|Assistant Professor (Modern American History) in the Department of History||+44 (0) 191 33 41042|
Gabriella Treglia specialises in twentieth-century Native American socio-cultural history. She is preparing a book on the so-called ‘Indian New Deal’ (1933-1945), in particular the education programmes and professed cultural tolerance implemented by the Bureau of Indian Affairs (BIA), the gap between its pronouncements and policy implementation, and the reactions and responses from Native communities to these policies. Her further interests are in issues of cultural genocide, cultural perceptions of ‘the Other’, and Native decolonization, drawing upon archival, pictorial and oral history sources. She is a committee member of the Native Studies Research Network of the UK (NSRN-UK).
- the US government and native American people
- North America
Chapter in book
- Treglia, Gabriella (2008). American Indian issues during reconstruction. In Reconstruction: People and Perspectives. James Campbell & Rebecca Fraser Santa Barbara, Calif.: ABC-CLIO. 89-112.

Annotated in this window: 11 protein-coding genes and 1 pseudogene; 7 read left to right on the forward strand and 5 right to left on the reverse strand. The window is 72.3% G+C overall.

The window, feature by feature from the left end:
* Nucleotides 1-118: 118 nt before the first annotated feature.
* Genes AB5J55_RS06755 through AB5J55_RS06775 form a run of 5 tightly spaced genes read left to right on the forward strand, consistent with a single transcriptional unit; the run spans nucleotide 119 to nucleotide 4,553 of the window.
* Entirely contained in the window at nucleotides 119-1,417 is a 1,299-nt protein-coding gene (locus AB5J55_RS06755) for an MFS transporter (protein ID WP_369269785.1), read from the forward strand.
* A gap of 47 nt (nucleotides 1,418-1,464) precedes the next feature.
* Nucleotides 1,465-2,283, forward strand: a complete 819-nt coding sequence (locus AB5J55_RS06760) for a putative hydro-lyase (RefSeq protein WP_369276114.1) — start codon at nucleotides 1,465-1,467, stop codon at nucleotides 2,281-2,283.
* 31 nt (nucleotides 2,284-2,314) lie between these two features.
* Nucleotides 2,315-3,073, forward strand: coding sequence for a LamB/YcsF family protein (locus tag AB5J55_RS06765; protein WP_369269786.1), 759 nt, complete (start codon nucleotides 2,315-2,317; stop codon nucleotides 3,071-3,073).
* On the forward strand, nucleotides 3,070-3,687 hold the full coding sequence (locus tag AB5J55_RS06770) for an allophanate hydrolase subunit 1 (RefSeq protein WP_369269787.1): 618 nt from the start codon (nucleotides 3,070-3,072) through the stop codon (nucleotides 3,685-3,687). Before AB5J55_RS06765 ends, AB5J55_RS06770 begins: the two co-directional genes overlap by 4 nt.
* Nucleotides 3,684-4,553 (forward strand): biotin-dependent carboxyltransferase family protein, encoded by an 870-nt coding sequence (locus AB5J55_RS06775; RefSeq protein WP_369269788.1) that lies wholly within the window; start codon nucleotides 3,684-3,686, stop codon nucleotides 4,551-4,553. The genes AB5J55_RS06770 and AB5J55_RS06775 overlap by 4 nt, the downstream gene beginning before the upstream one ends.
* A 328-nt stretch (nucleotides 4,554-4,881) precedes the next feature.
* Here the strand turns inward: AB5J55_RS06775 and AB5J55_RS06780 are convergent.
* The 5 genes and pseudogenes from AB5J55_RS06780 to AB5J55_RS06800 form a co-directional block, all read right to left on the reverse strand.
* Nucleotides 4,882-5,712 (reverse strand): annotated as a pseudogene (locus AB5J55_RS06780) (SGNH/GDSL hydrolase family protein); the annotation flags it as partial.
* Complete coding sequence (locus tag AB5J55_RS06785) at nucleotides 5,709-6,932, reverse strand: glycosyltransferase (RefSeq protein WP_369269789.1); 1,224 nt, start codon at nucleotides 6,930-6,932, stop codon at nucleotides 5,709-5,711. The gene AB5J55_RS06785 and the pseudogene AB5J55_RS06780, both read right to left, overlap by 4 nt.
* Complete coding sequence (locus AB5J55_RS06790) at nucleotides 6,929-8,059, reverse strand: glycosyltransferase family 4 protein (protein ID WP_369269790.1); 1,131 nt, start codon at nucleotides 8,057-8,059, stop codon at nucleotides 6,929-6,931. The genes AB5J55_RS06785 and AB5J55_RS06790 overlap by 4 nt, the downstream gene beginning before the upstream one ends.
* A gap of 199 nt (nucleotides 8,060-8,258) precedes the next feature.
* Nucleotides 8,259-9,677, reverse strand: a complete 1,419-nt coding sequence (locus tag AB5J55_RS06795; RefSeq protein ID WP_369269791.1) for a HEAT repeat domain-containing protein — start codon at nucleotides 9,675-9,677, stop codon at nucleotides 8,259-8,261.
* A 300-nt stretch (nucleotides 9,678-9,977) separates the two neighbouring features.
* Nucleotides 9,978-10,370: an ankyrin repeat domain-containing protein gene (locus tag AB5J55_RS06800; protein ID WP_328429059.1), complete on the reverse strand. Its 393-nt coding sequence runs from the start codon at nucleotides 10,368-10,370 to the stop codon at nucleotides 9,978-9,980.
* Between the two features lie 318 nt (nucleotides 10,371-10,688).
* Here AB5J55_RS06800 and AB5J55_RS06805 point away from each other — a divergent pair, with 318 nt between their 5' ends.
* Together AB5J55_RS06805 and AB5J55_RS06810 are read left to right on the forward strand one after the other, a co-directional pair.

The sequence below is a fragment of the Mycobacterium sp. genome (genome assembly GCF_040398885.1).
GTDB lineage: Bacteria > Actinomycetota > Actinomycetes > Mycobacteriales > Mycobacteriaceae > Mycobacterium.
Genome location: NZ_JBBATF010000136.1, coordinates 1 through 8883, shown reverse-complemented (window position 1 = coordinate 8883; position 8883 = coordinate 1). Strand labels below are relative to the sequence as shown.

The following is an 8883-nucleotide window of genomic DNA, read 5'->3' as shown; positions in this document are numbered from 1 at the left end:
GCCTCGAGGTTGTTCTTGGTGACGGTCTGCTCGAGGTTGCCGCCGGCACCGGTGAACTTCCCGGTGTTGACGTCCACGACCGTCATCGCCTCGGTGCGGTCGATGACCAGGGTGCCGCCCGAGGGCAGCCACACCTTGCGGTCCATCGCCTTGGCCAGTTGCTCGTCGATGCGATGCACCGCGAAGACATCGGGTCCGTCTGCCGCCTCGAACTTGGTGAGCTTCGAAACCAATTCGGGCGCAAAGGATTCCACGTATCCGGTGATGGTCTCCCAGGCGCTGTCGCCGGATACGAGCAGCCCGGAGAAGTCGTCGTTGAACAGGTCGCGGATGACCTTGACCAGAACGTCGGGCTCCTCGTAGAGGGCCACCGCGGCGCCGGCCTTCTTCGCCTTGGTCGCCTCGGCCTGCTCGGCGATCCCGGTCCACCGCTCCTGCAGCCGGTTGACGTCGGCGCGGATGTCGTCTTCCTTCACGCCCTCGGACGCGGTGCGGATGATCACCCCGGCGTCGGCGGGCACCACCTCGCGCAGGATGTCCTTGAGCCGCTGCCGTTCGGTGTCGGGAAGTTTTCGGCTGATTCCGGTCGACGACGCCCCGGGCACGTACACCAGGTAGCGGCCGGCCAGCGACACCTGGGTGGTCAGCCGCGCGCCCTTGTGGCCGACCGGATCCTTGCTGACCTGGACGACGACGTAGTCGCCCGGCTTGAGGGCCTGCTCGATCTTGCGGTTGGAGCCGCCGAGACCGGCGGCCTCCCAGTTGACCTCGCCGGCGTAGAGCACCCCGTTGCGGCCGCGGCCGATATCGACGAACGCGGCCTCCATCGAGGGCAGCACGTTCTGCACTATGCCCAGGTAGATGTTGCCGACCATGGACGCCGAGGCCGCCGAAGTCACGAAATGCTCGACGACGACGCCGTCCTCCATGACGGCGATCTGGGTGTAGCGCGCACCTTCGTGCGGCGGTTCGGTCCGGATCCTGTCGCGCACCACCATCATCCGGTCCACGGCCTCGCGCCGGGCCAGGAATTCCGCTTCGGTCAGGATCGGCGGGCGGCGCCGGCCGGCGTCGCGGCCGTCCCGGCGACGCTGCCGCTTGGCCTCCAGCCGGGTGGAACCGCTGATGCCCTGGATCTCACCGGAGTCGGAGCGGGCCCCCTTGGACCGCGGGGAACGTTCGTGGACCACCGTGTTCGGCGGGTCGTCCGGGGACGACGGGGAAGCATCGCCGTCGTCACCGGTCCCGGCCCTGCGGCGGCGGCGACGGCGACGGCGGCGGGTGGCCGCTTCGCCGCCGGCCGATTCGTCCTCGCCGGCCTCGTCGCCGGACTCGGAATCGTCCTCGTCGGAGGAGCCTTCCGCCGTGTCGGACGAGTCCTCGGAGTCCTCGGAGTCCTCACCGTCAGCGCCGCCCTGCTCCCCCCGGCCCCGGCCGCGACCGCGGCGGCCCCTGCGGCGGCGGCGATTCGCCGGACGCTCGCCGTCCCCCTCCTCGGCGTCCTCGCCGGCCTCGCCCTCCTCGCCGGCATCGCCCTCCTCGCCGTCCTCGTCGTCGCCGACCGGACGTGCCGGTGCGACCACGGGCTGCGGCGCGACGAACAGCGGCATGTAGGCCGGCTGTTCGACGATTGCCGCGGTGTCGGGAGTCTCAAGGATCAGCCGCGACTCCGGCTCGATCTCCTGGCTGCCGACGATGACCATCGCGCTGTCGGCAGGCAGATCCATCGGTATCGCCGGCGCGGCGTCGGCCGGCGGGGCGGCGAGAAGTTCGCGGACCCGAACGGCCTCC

- Treglia, G. (2007). A very 'Indian' future? The place of native cultures and communities in BIA and native thought in the New Deal era. In Place and Native American Indian History & Culture. Porter, Joy Oxford Bern: Peter Lang. 5: 357-379.
- Treglia, Gabriella (2019). Cultural pluralism or cultural imposition? Examining the Bureau of Indian Affairs' education reforms during the Indian New Deal (1933-1945). Journal of the Southwest 61(4): 821-862.
- Treglia, G. (2013). Using Citizenship to Retain Identity: The Native American Dance Bans of the Later Assimilation Era, 1900–1933. Journal of American Studies 47(3): 777-800.
- Treglia, G. (2013). The Consistency and Inconsistency of Cultural Oppression: American Indian Dance Bans, 1900–1933. Western Historical Quarterly 44(2): 145-166.